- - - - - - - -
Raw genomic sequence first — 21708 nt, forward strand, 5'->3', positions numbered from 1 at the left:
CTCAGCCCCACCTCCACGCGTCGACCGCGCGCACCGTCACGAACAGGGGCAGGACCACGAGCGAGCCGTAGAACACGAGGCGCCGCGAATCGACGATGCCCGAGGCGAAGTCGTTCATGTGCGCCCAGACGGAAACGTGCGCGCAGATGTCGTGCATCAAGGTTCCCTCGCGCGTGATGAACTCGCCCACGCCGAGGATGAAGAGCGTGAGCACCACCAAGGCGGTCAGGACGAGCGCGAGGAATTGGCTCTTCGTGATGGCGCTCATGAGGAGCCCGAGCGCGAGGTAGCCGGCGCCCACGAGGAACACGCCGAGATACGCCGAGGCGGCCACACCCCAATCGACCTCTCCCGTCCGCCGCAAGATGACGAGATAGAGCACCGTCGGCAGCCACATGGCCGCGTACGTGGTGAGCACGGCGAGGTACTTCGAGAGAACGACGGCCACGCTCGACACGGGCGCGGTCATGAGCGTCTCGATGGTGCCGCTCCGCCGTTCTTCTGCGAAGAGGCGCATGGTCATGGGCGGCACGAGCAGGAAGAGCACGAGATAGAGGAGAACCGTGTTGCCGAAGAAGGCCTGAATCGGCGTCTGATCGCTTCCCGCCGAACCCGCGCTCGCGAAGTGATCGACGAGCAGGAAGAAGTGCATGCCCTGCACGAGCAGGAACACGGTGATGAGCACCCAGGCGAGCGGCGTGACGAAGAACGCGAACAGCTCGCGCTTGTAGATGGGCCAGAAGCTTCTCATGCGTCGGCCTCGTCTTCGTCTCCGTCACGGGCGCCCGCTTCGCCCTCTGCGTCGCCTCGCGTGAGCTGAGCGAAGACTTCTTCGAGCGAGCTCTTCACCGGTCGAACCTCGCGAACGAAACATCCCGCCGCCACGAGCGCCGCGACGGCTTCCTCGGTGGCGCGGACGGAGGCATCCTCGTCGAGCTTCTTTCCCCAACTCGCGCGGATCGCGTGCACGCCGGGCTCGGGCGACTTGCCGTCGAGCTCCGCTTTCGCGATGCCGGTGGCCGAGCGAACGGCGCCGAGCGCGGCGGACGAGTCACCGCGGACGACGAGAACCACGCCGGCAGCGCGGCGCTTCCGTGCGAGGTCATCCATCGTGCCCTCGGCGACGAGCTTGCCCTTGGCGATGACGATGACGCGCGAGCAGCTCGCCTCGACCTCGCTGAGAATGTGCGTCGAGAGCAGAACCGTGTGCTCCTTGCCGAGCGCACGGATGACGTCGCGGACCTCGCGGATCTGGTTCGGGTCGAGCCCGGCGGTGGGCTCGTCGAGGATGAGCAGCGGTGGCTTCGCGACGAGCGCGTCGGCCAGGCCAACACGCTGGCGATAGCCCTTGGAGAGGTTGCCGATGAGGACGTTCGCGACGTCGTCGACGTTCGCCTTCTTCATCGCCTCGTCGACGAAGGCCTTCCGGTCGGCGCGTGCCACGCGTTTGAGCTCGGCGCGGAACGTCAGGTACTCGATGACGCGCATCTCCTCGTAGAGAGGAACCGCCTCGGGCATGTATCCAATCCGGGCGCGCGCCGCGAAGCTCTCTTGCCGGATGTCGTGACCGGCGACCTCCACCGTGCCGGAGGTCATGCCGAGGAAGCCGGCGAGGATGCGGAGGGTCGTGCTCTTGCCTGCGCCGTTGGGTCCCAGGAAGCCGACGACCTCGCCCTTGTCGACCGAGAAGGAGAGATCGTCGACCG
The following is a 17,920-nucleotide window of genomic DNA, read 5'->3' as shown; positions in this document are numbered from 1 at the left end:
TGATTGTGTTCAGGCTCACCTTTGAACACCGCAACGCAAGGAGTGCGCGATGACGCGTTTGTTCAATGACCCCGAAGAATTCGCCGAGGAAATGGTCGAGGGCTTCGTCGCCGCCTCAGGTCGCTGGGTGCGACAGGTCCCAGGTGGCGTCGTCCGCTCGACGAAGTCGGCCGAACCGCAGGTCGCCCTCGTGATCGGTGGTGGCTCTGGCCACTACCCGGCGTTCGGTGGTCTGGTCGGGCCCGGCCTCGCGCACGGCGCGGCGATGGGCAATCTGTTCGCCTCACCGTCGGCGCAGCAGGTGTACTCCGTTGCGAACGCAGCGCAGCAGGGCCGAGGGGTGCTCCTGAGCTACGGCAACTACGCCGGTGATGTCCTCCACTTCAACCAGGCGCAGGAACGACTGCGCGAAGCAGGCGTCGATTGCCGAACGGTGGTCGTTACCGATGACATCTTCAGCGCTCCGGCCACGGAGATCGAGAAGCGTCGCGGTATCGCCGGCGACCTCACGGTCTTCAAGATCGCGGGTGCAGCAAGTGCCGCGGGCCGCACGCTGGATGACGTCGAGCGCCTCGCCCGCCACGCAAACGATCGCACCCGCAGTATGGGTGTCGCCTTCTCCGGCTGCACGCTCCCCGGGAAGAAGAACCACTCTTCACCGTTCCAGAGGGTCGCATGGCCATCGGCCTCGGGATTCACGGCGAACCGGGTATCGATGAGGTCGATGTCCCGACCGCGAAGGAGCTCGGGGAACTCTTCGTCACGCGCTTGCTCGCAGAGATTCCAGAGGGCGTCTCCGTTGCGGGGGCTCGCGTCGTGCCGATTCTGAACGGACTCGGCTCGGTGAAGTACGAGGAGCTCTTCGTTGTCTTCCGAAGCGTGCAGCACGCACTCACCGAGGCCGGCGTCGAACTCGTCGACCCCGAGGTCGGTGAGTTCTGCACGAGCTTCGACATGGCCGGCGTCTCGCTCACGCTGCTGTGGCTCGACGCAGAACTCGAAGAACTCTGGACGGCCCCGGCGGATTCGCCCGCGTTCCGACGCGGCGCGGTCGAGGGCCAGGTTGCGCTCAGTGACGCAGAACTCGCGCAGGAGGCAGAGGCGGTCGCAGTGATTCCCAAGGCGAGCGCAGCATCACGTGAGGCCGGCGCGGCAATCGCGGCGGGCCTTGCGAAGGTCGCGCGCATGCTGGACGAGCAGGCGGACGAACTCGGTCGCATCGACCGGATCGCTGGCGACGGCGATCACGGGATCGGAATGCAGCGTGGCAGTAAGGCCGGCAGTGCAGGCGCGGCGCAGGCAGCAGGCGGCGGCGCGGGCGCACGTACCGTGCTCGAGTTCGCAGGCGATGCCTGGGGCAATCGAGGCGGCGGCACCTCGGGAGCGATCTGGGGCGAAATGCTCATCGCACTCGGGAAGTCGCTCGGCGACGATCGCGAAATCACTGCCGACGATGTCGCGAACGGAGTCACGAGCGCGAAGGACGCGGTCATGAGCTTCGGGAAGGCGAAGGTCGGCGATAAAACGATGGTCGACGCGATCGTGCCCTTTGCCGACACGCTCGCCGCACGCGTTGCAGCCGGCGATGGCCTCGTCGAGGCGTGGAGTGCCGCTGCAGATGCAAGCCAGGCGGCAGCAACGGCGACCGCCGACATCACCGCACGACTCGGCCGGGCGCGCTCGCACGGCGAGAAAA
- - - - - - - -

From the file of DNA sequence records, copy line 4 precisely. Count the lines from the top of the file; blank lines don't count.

TGATTGTGTTCAGGCTCACCTTTGAACACCGCAACGCAAGGAGTGCGCGATGACGCGTTTGTTCAATGACCCCGAAGAATTCGCCGAGGAAATGGTCGAGGGCTTCGTCGCCGCCTCAGGTCGCTGGGTGCGACAGGTCCCAGGTGGCGTCGTCCGCTCGACGAAGTCGGCCGAACCGCAGGTCGCCCTCGTGATCGGTGGTGGCTCTGGCCACTACCCGGCGTTCGGTGGTCTGGTCGGGCCCGGCCTCGCGCACGGCGCGGCGATGGGCAATCTGTTCGCCTCACCGTCGGCGCAGCAGGTGTACTCCGTTGCGAACGCAGCGCAGCAGGGCCGAGGGGTGCTCCTGAGCTACGGCAACTACGCCGGTGATGTCCTCCACTTCAACCAGGCGCAGGAACGACTGCGCGAAGCAGGCGTCGATTGCCGAACGGTGGTCGTTACCGATGACATCTTCAGCGCTCCGGCCACGGAGATCGAGAAGCGTCGCGGTATCGCCGGCGACCTCACGGTCTTCAAGATCGCGGGTGCAGCAAGTGCCGCGGGCCGCACGCTGGATGACGTCGAGCGCCTCGCCCGCCACGCAAACGATCGCACCCGCAGTATGGGTGTCGCCTTCTCCGGCTGCACGCTCCCCGGGAAGAAGAACCACTCTTCACCGTTCCAGAGGGTCGCATGGCCATCGGCCTCGGGATTCACGGCGAACCGGGTATCGATGAGGTCGATGTCCCGACCGCGAAGGAGCTCGGGGAACTCTTCGTCACGCGCTTGCTCGCAGAGATTCCAGAGGGCGTCTCCGTTGCGGGGGCTCGCGTCGTGCCGATTCTGAACGGACTCGGCTCGGTGAAGTACGAGGAGCTCTTCGTTGTCTTCCGAAGCGTGCAGCACGCACTCACCGAGGCCGGCGTCGAACTCGTCGACCCCGAGGTCGGTGAGTTCTGCACGAGCTTCGACATGGCCGGCGTCTCGCTCACGCTGCTGTGGCTCGACGCAGAACTCGAAGAACTCTGGACGGCCCCGGCGGATTCGCCCGCGTTCCGACGCGGCGCGGTCGAGGGCCAGGTTGCGCTCAGTGACGCAGAACTCGCGCAGGAGGCAGAGGCGGTCGCAGTGATTCCCAAGGCGAGCGCAGCATCACGTGAGGCCGGCGCGGCAATCGCGGCGGGCCTTGCGAAGGTCGCGCGCATGCTGGACGAGCAGGCGGACGAACTCGGTCGCATCGACCGGATCGCTGGCGACGGCGATCACGGGATCGGAATGCAGCGTGGCAGTAAGGCCGGCAGTGCAGGCGCGGCGCAGGCAGCAGGCGGCGGCGCGGGCGCACGTACCGTGCTCGAGTTCGCAGGCGATGCCTGGGGCAATCGAGGCGGCGGCACCTCGGGAGCGATCTGGGGCGAAATGCTCATCGCACTCGGGAAGTCGCTCGGCGACGATCGCGAAATCACTGCCGACGATGTCGCGAACGGAGTCACGAGCGCGAAGGACGCGGTCATGAGCTTCGGGAAGGCGAAGGTCGGCGATAAAACGATGGTCGACGCGATCGTGCCCTTTGCCGACACGCTCGCCGCACGCGTTGCAGCCGGCGATGGCCTCGTCGAGGCGTGGAGTGCCGCTGCAGATGCAAGCCAGGCGGCAGCAACGGCGACCGCCGACATCACCGCACGACTCGGCCGGGCGCGCTCGCACGGCGAGAAAA